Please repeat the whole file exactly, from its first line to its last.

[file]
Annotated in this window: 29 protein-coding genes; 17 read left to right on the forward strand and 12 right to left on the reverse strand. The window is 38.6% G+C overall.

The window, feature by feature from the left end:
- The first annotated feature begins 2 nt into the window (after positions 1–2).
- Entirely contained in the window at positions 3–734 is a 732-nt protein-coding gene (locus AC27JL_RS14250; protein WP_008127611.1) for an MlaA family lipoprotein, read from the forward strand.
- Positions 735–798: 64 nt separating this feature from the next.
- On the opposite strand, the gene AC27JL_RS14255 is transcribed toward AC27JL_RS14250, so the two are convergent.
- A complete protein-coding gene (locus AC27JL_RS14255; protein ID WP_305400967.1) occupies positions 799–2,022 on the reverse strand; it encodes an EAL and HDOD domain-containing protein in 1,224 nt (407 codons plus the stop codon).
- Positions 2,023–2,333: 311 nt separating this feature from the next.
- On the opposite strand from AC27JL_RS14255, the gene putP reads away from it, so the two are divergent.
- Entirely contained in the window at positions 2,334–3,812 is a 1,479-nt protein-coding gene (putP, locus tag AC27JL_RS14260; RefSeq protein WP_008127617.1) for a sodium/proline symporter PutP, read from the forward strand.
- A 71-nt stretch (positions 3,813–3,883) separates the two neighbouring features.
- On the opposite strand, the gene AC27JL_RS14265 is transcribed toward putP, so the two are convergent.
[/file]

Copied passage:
Annotated in this window: 29 protein-coding genes; 17 read left to right on the forward strand and 12 right to left on the reverse strand. The window is 38.6% G+C overall.

The window, feature by feature from the left end:
- The first annotated feature begins 2 nt into the window (after positions 1–2).
- Entirely contained in the window at positions 3–734 is a 732-nt protein-coding gene (locus AC27JL_RS14250; protein WP_008127611.1) for an MlaA family lipoprotein, read from the forward strand.
- Positions 735–798: 64 nt separating this feature from the next.
- On the opposite strand, the gene AC27JL_RS14255 is transcribed toward AC27JL_RS14250, so the two are convergent.
- A complete protein-coding gene (locus AC27JL_RS14255; protein ID WP_305400967.1) occupies positions 799–2,022 on the reverse strand; it encodes an EAL and HDOD domain-containing protein in 1,224 nt (407 codons plus the stop codon).
- Positions 2,023–2,333: 311 nt separating this feature from the next.
- On the opposite strand from AC27JL_RS14255, the gene putP reads away from it, so the two are divergent.
- Entirely contained in the window at positions 2,334–3,812 is a 1,479-nt protein-coding gene (putP, locus tag AC27JL_RS14260; RefSeq protein WP_008127617.1) for a sodium/proline symporter PutP, read from the forward strand.
- A 71-nt stretch (positions 3,813–3,883) separates the two neighbouring features.
- On the opposite strand, the gene AC27JL_RS14265 is transcribed toward putP, so the two are convergent.